When Your Child Needs Surgery: 7 Essential Tips for Parents
Parents are likely to be more anxious about a child’s surgery than their own. But knowledge and preparation can help. Get practical tips on coping with your child’s surgery.
Parents are likely to be more anxious about a child’s surgery than their own. Knowledge and preparation are the keys to relieving anxiety all around.
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Here are tips for making your child’s (and family’s) experience the best it can be:
Your child’s upcoming surgery is naturally stressful for parents. Children can pick up on a parent’s anxiety and become anxious, too. This limits their ability to cope.
Don’t be afraid to ask the healthcare team any questions you may have about your child’s surgery, anesthesia or recovery. “Having enough information can help to reassure you,” says Child Life Manager Shannon Sonnhalter, CCLS.
Tell your child in simple words that he or she will be coming to the hospital. Explain why they need this procedure and when it will happen.
Encourage your child to ask questions and share feelings. This can help you to correct misconceptions. For example, some children view surgery as a punishment. Others worry they may die in the hospital if that happened to a grandparent.
Teens can imagine scenarios they’ve seen on TV or in movies, like waking up in the middle of a procedure. “We tell them that’s drama, and real hospitals aren’t run like that,” says Ms. Sonnhalter.
Honesty will preserve your child’s trust in you and the healthcare team. If you need help explaining things, a hospital’s child life specialists can assist you.
When explaining anesthesia or surgery to a child, be mindful of the language you use. Kids tend to interpret things literally, based on limited life experience.
“For example, we avoid saying, ‘we’ll put you to sleep,’ because many children have had a dog or other pet who was ‘put to sleep’ and never came home,” says Ms. Sonnhalter.
Some words are scarier than others. You can get the same message across with softer language. For example, substitute “make an opening” or “remove” for the more frightening word “cut.”
This will allow you and your child to meet the staff and have any questions answered. You and your child can see things firsthand and become familiar with certain medical equipment.
“We explain to children what they’ll see, hear, taste and smell,” says Ms. Sonnhalter. “We show them an anesthesia mask and explain how it will help them breathe special air to help them go to sleep.”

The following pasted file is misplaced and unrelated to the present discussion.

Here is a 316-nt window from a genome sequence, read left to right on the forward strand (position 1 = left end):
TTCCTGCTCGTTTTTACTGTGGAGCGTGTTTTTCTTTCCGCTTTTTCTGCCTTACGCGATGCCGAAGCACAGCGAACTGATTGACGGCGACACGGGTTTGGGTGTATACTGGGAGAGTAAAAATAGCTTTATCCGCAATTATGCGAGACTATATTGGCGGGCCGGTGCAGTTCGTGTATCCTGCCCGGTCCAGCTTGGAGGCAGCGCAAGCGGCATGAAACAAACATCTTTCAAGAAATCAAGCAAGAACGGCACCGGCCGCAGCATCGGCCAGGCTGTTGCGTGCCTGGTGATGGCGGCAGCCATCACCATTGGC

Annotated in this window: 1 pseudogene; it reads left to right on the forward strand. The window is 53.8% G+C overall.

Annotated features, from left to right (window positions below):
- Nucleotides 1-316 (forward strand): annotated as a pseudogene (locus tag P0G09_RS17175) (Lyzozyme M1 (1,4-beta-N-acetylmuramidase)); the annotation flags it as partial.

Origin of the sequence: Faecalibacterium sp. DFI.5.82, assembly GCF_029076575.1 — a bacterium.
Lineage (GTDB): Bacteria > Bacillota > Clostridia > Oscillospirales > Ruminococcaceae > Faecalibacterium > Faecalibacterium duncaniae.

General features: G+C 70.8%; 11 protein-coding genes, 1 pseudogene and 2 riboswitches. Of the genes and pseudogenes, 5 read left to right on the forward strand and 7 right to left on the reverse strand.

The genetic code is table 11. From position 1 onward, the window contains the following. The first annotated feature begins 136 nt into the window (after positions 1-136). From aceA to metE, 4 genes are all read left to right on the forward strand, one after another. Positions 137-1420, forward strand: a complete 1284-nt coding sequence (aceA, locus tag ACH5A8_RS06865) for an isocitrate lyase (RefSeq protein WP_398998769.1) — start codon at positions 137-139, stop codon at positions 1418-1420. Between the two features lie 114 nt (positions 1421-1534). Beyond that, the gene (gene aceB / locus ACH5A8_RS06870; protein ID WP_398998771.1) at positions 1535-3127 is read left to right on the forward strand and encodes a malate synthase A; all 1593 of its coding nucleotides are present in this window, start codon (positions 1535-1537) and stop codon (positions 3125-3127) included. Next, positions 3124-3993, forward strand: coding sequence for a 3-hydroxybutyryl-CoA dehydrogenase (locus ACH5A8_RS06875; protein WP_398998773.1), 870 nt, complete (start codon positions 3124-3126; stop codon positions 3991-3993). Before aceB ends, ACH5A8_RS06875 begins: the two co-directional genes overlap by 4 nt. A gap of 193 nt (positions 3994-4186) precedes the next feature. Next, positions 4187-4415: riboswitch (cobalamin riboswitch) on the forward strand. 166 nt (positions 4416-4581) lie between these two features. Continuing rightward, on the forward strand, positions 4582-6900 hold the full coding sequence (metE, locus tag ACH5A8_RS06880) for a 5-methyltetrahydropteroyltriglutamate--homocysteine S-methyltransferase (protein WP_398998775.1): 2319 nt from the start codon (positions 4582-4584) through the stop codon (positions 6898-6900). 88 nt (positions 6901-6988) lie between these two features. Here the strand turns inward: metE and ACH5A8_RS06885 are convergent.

If your child will be getting a cast, extra intravenous (IV) lines or tubes, or will need to stay in the intensive care unit, child life specialists and nurses can help prepare them for that, as well.
Hugs, laughter — and, especially, play — are as important as medicine for children facing surgery. “Play normalizes their life; it’s what kids do,” says Ms. Sonnhalter.
On a preoperative tour, child life workers use dolls or stuffed animals for medical play, showing kids where on the doll’s body a procedure will occur.
They’ll allow your child to practice giving you, a nurse, or the doll a shot. Your child may get a surgical cap and mask to play with using their toy medical kit at home.
“This helps gives kids a sense of control when, in the hospital, that control is often taken away,” says Ms. Sonnhalter.
Encourage your child to help “pack” for the hospital. Let him or her choose favorite dolls, stuffed animals, books, music, games or toys to bring. Familiar things often make kids feel more comfortable.
Even babies can be reassured by the presence of familiar blankets, pacifiers, bottles and nipples. “Some parents leave a blanket or T-shirt that smells like them in the hospital bed,” says Ms. Sonnhalter.
Older kids love to bring their smartphone, tablet, books and even stuffed animals. “We do everything to make the family comfortable, knowing they’re never going to be entirely comfortable until their child is back in their arms,” she says.
Separation from parents is often one of the greatest fears kids have about going to the hospital. Reassure your child that you’ll be with him or her as much as possible.
Ask if you can stay in the operating room until your child falls asleep. Some children’s hospitals permit this, based on the procedure, your child’s medical history and his or her age.
Your anesthesiologist may give a medication to calm your child prior to surgery. If you’re present for that and are there in recovery when your child wakes up, it will seem like you’ve never left.
“It’s important to handle separation well, particularly for the younger child,” says pediatric anesthesiologist Julie Niezgoda, MD. If not, kids can regress from milestones they’ve achieved, like starting to wet the bed after being potty-trained.
If your child should wake up crying, hungry, thirsty, confused or upset — which often happens after surgery — rest assured that your child’s experienced caregivers will know how to help them feel better.